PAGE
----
Male characters outnumbered their female counterparts by two to one in Hollywood's most successful films, research shows.

A report published in the journal 'Sex Roles', which has been authored by Conor Neville and Phyllis Anastasio of Saint Joseph's University, has underlined the extent of the gender gap in America's film industry, showing that a little over 32 percent of characters in 50 of America's top-grossing movies of 2016 were female.

However, a similar study in 2005 found that 28 percent of all characters and 27 percent of lead roles were filled by women, suggesting the overall landscape has marginally improved.

Neville explained: ''Progress has been made, but men still outnumber women two to one in film, which means that the more powerful representations of women seen in our sample are not getting the screen exposure comparable to their proportion in the real world.''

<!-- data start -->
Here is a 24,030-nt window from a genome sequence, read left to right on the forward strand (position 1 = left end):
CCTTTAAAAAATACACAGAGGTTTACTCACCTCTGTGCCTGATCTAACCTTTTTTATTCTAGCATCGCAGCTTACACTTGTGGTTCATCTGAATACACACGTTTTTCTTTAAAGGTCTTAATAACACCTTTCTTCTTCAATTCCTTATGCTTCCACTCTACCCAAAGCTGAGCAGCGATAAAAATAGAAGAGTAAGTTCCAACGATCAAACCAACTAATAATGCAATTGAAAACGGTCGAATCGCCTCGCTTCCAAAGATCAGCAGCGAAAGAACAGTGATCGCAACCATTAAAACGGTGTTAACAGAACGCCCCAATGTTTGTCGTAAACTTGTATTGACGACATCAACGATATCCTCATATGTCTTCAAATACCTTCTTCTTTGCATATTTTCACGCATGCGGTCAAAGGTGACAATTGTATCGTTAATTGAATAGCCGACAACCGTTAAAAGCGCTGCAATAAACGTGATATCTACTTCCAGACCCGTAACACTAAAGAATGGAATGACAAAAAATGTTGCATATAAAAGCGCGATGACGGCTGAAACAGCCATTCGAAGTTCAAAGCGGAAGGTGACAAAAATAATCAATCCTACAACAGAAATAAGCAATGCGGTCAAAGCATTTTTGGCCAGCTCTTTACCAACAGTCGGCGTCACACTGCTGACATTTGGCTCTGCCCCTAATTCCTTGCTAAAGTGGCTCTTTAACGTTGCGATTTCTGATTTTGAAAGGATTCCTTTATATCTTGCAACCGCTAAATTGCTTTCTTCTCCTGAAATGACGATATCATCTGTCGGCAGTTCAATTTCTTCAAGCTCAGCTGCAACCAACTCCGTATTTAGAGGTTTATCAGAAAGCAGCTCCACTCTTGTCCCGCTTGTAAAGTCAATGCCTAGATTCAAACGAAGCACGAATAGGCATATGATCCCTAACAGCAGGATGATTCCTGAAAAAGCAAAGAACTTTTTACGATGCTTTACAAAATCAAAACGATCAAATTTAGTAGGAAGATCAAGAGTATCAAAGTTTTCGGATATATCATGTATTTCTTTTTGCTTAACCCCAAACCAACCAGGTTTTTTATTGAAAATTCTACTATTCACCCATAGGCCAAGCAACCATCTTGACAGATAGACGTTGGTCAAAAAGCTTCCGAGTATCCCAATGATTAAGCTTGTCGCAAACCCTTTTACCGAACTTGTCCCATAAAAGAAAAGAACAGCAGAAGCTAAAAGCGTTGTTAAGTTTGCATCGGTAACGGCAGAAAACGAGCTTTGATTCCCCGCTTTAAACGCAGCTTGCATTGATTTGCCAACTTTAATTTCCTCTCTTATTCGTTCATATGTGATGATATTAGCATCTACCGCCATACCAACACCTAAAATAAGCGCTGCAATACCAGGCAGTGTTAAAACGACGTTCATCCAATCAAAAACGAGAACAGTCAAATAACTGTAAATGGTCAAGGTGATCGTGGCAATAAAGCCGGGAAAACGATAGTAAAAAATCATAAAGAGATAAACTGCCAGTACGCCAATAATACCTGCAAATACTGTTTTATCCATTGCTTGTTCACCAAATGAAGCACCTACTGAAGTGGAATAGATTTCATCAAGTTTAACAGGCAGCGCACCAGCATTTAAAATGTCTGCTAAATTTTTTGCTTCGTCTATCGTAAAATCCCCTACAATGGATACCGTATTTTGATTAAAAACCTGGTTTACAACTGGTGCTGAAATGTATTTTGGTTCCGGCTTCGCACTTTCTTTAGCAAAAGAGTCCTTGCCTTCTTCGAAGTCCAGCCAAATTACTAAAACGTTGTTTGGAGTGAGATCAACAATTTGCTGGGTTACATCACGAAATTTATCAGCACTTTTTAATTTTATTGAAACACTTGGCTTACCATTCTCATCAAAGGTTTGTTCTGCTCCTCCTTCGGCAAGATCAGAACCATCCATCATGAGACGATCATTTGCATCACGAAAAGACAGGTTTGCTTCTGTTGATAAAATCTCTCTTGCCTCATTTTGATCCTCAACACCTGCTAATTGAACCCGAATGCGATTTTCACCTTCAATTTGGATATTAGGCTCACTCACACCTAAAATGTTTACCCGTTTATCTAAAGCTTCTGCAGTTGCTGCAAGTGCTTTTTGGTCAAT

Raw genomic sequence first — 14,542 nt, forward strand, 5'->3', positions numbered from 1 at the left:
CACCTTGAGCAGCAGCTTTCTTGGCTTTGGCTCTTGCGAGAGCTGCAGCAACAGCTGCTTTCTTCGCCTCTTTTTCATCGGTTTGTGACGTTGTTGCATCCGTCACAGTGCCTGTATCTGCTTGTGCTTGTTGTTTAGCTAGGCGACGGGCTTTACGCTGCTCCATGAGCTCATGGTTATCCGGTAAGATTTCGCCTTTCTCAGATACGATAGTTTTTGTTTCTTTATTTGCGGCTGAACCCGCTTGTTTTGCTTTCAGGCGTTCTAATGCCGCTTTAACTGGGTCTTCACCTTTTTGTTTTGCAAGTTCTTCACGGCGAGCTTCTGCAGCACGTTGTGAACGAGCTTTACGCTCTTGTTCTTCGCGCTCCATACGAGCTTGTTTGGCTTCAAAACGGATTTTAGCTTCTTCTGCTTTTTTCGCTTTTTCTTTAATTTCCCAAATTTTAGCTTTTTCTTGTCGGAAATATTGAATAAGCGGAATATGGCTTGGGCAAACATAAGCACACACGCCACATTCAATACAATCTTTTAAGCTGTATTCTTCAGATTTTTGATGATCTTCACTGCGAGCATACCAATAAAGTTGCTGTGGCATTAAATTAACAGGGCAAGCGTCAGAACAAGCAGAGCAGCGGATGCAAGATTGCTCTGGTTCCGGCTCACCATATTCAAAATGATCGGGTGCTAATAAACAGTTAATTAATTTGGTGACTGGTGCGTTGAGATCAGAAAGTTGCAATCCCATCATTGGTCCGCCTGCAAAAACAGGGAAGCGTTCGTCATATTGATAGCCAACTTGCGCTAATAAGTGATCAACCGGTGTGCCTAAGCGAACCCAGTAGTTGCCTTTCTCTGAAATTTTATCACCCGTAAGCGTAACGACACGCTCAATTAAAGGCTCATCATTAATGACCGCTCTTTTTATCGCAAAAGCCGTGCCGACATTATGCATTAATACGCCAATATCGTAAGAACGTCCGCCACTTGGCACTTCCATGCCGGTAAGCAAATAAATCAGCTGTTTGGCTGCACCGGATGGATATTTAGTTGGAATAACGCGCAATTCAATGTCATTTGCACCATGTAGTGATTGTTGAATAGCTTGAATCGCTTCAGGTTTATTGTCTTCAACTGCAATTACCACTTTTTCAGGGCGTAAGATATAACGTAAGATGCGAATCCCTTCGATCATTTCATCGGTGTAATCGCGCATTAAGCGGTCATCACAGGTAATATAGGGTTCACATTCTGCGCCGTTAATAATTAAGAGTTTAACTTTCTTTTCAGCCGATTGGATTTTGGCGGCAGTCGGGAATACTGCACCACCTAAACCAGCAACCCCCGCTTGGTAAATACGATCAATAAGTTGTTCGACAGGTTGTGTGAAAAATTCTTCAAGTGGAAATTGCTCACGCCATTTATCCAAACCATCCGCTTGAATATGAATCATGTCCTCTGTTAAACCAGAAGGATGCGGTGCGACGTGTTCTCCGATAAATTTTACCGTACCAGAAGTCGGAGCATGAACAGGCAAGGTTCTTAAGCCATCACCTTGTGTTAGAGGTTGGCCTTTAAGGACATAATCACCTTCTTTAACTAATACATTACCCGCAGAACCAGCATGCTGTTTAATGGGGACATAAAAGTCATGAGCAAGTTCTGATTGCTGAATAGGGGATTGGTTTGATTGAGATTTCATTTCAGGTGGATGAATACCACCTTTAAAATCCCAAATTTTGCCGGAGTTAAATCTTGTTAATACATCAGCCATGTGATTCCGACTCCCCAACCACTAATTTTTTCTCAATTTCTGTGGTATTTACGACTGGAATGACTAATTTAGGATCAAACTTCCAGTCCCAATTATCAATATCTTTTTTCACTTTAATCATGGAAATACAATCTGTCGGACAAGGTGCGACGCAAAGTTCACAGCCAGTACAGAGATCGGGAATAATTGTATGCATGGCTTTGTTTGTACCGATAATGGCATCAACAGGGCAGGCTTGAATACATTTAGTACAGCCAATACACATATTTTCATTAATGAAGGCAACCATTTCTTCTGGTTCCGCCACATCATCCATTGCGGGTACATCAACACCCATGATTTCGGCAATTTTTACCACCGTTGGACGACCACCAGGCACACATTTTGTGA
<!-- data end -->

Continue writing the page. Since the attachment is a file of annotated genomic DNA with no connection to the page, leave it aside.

In recent years, a number of Hollywood's most high-profile female stars have bemoaned the lack of opportunities for women in the movie business.

But Shailene Woodley has praised Nicole Kidman and Reese Witherspoon for ''reshaping'' the entertainment industry.

The 26-year-old star worked with the Oscar-winning actresses on 'Big Little Lies' - which was developed and produced by the pair - and is grateful for what they have been doing to promote opportunities for women.

She said: ''They've reshaped the industry for women and continue to do so, so that actors like myself and Zoe [Kravitz, her co-star] can have that liberty to express ourselves and thrive in an environment that doesn't class us as a minority or devalue our worth due to our gender.''

Despite this, Shailene believes there is still a long way to go and that true equality will only have been achieved when gender stops being a point of reference.

She added: ''We need to stop referencing gender entirely.

'''Big Little Lies' was referred to as a 'show led by five women'. When do we ever say, 'Wow! A show led by five men, that's amazing'?

''It describes the standard and level we're still at and I want to work towards a moment when we never think to question or advertise such a thing.

''I want it to be the norm and it will be the norm - but there's a way to go.''